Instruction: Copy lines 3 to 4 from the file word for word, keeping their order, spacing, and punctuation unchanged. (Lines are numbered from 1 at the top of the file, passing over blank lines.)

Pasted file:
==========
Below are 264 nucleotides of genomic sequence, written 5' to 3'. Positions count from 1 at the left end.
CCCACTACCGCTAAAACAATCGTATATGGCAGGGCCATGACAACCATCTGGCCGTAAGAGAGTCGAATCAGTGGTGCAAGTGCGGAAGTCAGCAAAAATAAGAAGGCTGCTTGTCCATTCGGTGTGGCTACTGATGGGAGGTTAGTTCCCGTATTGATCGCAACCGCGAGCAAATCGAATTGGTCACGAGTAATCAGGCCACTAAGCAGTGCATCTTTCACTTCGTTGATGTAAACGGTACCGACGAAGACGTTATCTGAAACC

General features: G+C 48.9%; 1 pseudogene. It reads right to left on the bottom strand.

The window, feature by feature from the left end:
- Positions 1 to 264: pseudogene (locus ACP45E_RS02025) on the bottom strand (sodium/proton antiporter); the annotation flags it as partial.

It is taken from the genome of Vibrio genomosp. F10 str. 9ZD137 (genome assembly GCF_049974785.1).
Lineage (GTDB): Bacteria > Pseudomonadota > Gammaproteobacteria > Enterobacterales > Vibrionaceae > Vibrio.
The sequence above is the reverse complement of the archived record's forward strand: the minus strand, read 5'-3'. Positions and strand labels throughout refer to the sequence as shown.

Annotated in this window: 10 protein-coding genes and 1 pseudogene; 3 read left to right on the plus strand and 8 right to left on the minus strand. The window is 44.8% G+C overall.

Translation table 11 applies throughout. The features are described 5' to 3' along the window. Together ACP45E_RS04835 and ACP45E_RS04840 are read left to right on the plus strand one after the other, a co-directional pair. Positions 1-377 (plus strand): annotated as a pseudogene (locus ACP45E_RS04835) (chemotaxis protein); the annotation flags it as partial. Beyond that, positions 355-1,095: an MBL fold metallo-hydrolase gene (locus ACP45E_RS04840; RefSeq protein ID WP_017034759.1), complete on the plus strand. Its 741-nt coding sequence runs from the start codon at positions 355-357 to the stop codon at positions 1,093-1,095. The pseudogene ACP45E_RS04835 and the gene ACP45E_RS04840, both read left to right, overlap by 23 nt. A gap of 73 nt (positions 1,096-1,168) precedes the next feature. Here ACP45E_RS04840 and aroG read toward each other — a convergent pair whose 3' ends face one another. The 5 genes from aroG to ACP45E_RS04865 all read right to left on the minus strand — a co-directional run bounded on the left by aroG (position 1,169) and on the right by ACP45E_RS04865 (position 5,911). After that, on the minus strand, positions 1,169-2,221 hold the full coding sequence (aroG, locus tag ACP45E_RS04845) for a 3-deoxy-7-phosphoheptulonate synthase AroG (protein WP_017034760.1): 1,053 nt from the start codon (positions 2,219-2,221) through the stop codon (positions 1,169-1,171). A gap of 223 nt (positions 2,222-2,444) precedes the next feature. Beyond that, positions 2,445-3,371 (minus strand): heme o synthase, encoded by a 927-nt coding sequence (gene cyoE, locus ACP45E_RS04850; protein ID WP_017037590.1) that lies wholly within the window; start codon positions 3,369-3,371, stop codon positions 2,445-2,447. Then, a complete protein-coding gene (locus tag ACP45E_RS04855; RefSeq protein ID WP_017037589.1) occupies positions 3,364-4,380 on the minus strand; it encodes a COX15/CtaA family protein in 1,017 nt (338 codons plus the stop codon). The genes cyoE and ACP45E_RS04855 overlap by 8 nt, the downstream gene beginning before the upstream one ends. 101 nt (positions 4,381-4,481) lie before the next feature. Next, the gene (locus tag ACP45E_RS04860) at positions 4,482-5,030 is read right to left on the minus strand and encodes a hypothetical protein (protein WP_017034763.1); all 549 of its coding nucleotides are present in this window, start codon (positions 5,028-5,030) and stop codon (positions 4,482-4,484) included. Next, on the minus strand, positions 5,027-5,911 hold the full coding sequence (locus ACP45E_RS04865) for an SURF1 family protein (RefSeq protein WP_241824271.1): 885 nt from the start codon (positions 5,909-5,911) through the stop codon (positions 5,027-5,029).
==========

General features: G+C 48.9%; 1 pseudogene. It reads right to left on the bottom strand.

The window, feature by feature from the left end: